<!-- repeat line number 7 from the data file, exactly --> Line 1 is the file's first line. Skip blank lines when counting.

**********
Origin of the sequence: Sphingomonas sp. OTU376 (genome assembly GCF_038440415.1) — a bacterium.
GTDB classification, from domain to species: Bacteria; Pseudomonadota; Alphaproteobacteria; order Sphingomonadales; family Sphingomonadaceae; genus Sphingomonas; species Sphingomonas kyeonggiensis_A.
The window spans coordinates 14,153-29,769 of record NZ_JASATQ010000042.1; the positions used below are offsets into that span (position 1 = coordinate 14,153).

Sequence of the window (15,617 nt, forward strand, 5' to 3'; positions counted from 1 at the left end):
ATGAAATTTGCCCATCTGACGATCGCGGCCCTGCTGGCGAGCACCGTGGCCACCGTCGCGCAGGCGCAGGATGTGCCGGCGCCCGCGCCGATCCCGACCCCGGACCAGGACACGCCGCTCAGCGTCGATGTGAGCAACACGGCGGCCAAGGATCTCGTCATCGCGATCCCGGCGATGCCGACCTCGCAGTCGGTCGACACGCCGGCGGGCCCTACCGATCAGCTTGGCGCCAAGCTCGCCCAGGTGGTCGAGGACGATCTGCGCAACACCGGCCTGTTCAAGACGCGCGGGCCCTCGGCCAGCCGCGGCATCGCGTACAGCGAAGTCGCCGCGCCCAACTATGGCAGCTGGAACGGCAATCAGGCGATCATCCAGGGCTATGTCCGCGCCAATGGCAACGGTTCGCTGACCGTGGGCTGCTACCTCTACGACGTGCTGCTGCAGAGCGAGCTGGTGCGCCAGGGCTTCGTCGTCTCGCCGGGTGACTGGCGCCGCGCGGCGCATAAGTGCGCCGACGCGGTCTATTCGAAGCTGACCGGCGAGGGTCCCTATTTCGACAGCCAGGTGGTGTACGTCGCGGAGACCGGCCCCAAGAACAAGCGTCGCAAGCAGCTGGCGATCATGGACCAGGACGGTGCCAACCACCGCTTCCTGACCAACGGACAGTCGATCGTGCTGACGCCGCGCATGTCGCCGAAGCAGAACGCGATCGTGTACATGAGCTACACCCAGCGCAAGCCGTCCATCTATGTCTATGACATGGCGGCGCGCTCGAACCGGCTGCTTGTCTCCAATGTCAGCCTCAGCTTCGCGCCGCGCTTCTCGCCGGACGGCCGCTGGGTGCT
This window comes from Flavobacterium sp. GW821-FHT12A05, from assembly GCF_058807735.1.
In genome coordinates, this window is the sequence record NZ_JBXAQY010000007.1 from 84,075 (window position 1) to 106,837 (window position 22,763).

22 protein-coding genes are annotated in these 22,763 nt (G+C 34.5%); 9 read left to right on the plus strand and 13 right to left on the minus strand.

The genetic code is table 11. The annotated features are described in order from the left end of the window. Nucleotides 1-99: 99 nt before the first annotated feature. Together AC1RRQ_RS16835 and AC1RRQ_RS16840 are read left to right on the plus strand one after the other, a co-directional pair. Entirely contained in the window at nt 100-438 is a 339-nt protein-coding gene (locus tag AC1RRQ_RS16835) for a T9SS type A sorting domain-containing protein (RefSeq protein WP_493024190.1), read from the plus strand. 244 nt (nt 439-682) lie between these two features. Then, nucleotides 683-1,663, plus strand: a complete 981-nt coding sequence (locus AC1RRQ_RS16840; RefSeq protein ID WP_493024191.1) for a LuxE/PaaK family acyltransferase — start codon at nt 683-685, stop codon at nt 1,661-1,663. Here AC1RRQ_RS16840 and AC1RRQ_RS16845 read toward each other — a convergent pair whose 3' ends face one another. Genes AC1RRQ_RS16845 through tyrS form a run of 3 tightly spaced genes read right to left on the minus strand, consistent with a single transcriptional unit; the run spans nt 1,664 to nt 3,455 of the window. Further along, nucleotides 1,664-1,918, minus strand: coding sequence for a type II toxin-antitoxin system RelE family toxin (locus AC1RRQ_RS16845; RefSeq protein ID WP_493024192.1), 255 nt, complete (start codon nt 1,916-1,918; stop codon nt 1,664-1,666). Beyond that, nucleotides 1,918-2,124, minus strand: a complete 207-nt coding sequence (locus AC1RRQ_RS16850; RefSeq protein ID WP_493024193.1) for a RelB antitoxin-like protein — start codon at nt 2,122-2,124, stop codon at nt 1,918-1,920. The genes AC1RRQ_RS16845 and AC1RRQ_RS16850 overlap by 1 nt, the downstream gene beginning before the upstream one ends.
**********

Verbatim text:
In genome coordinates, this window is the sequence record NZ_JBXAQY010000007.1 from 84,075 (window position 1) to 106,837 (window position 22,763).